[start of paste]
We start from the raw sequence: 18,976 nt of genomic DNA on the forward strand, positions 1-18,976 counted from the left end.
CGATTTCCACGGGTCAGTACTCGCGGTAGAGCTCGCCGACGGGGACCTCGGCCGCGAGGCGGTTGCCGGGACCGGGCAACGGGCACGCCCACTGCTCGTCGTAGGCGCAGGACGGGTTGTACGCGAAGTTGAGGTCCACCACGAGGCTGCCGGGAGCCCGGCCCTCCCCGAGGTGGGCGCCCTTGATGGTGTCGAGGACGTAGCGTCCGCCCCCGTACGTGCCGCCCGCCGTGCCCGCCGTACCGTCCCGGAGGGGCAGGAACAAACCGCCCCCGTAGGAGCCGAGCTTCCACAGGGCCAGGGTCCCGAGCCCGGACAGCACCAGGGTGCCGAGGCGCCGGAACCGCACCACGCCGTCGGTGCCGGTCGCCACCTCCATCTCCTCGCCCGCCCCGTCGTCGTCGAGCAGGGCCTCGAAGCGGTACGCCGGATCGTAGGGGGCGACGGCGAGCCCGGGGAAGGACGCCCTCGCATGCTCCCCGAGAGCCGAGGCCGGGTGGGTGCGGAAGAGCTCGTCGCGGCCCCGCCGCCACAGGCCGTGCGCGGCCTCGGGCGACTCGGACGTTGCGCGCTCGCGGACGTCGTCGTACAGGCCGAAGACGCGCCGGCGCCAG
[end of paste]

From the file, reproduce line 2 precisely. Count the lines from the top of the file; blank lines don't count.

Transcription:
CGATTTCCACGGGTCAGTACTCGCGGTAGAGCTCGCCGACGGGGACCTCGGCCGCGAGGCGGTTGCCGGGACCGGGCAACGGGCACGCCCACTGCTCGTCGTAGGCGCAGGACGGGTTGTACGCGAAGTTGAGGTCCACCACGAGGCTGCCGGGAGCCCGGCCCTCCCCGAGGTGGGCGCCCTTGATGGTGTCGAGGACGTAGCGTCCGCCCCCGTACGTGCCGCCCGCCGTGCCCGCCGTACCGTCCCGGAGGGGCAGGAACAAACCGCCCCCGTAGGAGCCGAGCTTCCACAGGGCCAGGGTCCCGAGCCCGGACAGCACCAGGGTGCCGAGGCGCCGGAACCGCACCACGCCGTCGGTGCCGGTCGCCACCTCCATCTCCTCGCCCGCCCCGTCGTCGTCGAGCAGGGCCTCGAAGCGGTACGCCGGATCGTAGGGGGCGACGGCGAGCCCGGGGAAGGACGCCCTCGCATGCTCCCCGAGAGCCGAGGCCGGGTGGGTGCGGAAGAGCTCGTCGCGGCCCCGCCGCCACAGGCCGTGCGCGGCCTCGGGCGACTCGGACGTTGCGCGCTCGCGGACGTCGTCGTACAGGCCGAAGACGCGCCGGCGCCAG